How Underwater Fishing Cameras Can Save The Day And Help Catch Fish!
On a day where there was a good spell forecasted, Micheal and I decided to have a crack out deep for some early beasts. The tides were obviously big but it was worth a try to see what we could catch during the few hours when the tide wasn't so strong.
So out we went, but not only was the breeze a lot more than the forecast, we could also see a huge swell running where we wanted to fish. So we anchored up and fished for bait and whatever else was about.
It was quiet where we were trying, so we decided to try a spot which I believed to be a steep rise on the edge of a reef. So I hauled anchor and dropped on the mark, some 3/4 of a mile from where we were. This mark was 105 ft deep so I was hopeful of some spurdogs and all the usual hard ground species. Though like the other mark, it was very quiet and with a bitter cold breeze holding us across the tide, it was far from pleasant out there.
Using The GoFish Cam
As I mentioned above, it was not nice out there, so I thought I would try my underwater fishing camera to see what was knocking around down there. I put 6ft of line from my GoFish Cam to an 8 oz ball lead with a small coalie flapper about 2 ft off the bottom to see what I could attract into the view of the camera.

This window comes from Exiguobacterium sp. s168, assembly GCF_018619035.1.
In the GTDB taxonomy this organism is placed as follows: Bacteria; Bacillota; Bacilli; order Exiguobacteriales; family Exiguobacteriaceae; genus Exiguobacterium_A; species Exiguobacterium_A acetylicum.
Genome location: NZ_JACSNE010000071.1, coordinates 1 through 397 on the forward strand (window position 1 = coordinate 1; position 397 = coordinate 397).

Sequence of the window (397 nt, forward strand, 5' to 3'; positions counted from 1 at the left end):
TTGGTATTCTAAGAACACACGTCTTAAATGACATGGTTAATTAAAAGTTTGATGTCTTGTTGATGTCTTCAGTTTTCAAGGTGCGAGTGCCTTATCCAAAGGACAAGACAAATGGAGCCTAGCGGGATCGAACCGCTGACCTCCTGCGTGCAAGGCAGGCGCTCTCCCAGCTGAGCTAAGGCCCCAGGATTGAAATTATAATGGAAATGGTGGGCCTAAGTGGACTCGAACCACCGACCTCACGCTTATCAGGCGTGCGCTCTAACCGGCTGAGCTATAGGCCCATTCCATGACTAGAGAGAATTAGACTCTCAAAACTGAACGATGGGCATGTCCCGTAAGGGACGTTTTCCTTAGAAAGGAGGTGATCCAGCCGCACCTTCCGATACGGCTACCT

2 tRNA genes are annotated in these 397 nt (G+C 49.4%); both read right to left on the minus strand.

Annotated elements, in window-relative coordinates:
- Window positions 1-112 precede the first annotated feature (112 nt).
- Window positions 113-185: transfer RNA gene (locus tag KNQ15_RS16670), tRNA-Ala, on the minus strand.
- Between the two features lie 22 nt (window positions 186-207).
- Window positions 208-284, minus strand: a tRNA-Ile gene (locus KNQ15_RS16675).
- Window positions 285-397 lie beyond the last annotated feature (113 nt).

The idea of this was that I'd give it ten minutes, take it up, and since the GoFish Cam has WIFI I could connect to my phone to see what was down there once I reeled in. Now remember, I thought I was on a reef, and on the `Navionics charts the nearest symbol to it marked rock, I was sure I was fishing a reef. The pink circle is where we fished and the yellow circle is marking the nearest bottom type. R means rock so we were surprised what would soon happen.
Well when the fishing camera came up, and when I checked the camera we were on pure clean sand although I could clearly see a few decent flat fish attacking the collie.